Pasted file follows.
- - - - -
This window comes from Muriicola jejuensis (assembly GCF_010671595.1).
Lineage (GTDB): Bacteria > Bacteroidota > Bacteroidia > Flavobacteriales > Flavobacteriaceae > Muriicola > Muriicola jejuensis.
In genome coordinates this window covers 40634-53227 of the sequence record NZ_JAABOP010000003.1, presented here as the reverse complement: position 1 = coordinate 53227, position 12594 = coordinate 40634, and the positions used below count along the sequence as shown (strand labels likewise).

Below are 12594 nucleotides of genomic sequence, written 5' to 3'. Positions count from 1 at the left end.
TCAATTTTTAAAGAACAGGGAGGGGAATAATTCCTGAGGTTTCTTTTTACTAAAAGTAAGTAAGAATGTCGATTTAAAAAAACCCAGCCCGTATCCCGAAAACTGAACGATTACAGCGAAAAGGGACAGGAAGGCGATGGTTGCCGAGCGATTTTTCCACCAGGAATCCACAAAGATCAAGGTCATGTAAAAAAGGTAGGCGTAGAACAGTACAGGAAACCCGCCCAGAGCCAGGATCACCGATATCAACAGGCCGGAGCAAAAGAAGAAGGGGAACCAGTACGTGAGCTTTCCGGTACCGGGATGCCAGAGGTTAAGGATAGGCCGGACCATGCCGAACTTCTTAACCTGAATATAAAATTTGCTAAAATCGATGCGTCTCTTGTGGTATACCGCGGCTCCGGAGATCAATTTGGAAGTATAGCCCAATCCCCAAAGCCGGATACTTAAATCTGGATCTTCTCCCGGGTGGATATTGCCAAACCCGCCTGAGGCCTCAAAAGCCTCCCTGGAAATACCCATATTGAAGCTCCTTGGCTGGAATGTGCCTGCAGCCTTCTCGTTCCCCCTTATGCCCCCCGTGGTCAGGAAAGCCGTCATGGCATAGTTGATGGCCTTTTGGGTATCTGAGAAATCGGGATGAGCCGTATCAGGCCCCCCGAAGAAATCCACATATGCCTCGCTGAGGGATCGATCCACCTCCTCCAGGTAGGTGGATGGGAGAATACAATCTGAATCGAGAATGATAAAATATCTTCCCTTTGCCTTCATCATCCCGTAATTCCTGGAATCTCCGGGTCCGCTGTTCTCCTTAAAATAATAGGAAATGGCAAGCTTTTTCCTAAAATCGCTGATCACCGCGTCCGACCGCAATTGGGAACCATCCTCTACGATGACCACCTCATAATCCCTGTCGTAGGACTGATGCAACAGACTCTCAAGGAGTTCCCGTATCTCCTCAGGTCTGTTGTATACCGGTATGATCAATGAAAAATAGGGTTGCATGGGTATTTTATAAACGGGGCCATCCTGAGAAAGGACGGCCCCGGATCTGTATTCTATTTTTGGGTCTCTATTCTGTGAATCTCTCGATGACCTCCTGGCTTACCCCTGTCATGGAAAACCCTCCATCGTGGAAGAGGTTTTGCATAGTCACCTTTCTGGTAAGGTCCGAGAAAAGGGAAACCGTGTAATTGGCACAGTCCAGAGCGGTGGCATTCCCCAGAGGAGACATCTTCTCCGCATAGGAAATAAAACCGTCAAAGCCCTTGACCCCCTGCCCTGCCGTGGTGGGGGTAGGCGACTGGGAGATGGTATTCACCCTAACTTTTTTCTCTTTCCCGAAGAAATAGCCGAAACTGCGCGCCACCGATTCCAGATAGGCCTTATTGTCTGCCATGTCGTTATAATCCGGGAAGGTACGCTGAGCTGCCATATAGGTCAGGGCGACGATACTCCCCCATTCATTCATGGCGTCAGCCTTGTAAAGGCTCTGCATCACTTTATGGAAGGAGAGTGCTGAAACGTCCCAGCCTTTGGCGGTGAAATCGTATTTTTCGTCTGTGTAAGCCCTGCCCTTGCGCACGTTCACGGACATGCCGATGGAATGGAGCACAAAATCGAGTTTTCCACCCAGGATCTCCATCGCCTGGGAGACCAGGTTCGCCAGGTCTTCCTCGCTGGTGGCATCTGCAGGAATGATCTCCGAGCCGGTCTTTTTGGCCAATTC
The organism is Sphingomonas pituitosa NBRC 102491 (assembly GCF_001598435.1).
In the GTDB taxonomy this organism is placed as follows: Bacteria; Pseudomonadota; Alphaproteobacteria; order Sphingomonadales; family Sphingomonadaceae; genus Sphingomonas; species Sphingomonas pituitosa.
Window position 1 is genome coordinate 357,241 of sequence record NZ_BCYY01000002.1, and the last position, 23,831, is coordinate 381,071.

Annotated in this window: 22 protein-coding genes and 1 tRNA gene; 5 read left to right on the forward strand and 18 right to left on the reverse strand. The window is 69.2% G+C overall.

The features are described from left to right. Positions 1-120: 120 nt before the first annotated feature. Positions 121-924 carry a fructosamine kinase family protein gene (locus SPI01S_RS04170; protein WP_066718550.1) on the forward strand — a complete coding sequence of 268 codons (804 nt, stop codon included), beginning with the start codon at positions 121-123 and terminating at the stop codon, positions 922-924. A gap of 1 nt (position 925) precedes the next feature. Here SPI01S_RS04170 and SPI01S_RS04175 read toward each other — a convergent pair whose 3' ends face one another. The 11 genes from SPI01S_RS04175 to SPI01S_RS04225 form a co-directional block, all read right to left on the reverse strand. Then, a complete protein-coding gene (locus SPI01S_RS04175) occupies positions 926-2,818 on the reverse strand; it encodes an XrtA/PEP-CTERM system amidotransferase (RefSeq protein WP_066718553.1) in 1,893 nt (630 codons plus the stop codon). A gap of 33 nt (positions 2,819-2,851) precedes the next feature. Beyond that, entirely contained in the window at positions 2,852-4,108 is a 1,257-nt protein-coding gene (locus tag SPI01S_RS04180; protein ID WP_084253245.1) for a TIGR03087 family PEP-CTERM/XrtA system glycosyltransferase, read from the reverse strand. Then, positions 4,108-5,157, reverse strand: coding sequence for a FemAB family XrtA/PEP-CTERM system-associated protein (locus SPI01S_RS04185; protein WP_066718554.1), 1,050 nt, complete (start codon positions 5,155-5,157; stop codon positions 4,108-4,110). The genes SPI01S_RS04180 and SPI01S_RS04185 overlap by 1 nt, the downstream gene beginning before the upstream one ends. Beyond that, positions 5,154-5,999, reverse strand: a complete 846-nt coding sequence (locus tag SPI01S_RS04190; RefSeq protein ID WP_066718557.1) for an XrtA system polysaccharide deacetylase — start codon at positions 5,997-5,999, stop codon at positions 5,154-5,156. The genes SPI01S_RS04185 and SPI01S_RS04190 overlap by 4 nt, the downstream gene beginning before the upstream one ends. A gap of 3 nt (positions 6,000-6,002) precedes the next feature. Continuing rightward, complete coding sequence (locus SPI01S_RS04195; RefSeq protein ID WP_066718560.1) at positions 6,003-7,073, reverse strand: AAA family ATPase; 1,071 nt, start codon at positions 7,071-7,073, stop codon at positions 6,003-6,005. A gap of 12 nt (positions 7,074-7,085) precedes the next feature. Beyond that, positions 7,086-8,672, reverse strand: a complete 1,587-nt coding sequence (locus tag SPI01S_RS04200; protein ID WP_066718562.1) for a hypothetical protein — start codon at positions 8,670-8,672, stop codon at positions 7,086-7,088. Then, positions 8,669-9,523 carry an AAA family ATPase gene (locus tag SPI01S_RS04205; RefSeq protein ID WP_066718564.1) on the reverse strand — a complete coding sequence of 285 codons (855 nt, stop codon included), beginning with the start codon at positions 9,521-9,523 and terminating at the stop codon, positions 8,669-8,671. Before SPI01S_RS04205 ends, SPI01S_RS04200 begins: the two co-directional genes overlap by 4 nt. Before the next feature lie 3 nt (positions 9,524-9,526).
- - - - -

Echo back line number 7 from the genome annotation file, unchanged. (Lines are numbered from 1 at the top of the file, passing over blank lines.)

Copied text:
In the GTDB taxonomy this organism is placed as follows: Bacteria; Pseudomonadota; Alphaproteobacteria; order Sphingomonadales; family Sphingomonadaceae; genus Sphingomonas; species Sphingomonas pituitosa.